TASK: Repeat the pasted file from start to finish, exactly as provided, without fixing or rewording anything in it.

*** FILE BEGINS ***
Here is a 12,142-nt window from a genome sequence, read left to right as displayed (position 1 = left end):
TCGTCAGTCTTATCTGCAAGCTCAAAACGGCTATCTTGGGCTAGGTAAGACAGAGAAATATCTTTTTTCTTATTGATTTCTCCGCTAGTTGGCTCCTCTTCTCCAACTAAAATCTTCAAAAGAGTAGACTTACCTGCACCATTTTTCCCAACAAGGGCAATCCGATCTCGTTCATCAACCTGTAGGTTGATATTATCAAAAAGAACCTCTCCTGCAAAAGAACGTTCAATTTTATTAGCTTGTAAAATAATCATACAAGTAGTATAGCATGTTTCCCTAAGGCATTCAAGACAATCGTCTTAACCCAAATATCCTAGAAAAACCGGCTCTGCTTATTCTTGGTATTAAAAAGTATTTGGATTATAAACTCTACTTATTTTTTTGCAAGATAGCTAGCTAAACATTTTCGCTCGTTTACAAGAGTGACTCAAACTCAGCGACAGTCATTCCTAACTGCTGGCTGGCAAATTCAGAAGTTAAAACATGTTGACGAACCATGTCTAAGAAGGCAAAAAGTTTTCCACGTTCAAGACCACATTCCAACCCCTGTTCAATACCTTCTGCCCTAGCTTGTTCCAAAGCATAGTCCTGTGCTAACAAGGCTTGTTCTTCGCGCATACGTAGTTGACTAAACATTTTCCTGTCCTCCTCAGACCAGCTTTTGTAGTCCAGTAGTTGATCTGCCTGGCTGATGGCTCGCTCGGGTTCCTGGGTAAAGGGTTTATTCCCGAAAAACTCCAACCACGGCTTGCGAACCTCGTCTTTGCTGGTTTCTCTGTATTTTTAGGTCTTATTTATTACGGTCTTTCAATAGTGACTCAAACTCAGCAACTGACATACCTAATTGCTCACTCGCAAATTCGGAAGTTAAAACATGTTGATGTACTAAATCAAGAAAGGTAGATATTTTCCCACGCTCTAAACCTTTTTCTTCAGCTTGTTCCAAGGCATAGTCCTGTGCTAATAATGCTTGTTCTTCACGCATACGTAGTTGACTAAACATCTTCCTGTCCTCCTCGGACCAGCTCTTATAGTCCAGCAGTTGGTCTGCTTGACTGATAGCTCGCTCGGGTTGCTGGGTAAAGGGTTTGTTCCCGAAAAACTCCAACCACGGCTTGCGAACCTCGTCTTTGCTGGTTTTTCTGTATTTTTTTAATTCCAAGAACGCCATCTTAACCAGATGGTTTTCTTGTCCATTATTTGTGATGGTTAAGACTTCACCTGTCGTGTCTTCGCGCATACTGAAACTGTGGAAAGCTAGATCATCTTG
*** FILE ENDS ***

Here is a 12,142-nt window from a genome sequence, read left to right as displayed (position 1 = left end):
TCGTCAGTCTTATCTGCAAGCTCAAAACGGCTATCTTGGGCTAGGTAAGACAGAGAAATATCTTTTTTCTTATTGATTTCTCCGCTAGTTGGCTCCTCTTCTCCAACTAAAATCTTCAAAAGAGTAGACTTACCTGCACCATTTTTCCCAACAAGGGCAATCCGATCTCGTTCATCAACCTGTAGGTTGATATTATCAAAAAGAACCTCTCCTGCAAAAGAACGTTCAATTTTATTAGCTTGTAAAATAATCATACAAGTAGTATAGCATGTTTCCCTAAGGCATTCAAGACAATCGTCTTAACCCAAATATCCTAGAAAAACCGGCTCTGCTTATTCTTGGTATTAAAAAGTATTTGGATTATAAACTCTACTTATTTTTTTGCAAGATAGCTAGCTAAACATTTTCGCTCGTTTACAAGAGTGACTCAAACTCAGCGACAGTCATTCCTAACTGCTGGCTGGCAAATTCAGAAGTTAAAACATGTTGACGAACCATGTCTAAGAAGGCAAAAAGTTTTCCACGTTCAAGACCACATTCCAACCCCTGTTCAATACCTTCTGCCCTAGCTTGTTCCAAAGCATAGTCCTGTGCTAACAAGGCTTGTTCTTCGCGCATACGTAGTTGACTAAACATTTTCCTGTCCTCCTCAGACCAGCTTTTGTAGTCCAGTAGTTGATCTGCCTGGCTGATGGCTCGCTCGGGTTCCTGGGTAAAGGGTTTATTCCCGAAAAACTCCAACCACGGCTTGCGAACCTCGTCTTTGCTGGTTTCTCTGTATTTTTAGGTCTTATTTATTACGGTCTTTCAATAGTGACTCAAACTCAGCAACTGACATACCTAATTGCTCACTCGCAAATTCGGAAGTTAAAACATGTTGATGTACTAAATCAAGAAAGGTAGATATTTTCCCACGCTCTAAACCTTTTTCTTCAGCTTGTTCCAAGGCATAGTCCTGTGCTAATAATGCTTGTTCTTCACGCATACGTAGTTGACTAAACATCTTCCTGTCCTCCTCGGACCAGCTCTTATAGTCCAGCAGTTGGTCTGCTTGACTGATAGCTCGCTCGGGTTGCTGGGTAAAGGGTTTGTTCCCGAAAAACTCCAACCACGGCTTGCGAACCTCGTCTTTGCTGGTTTTTCTGTATTTTTTTAATTCCAAGAACGCCATCTTAACCAGATGGTTTTCTTGTCCATTATTTGTGATGGTTAAGACTTCACCTGTCGTGTCTTCGCGCATACTGAAACTGTGGAAAGCTAGATCATCTTG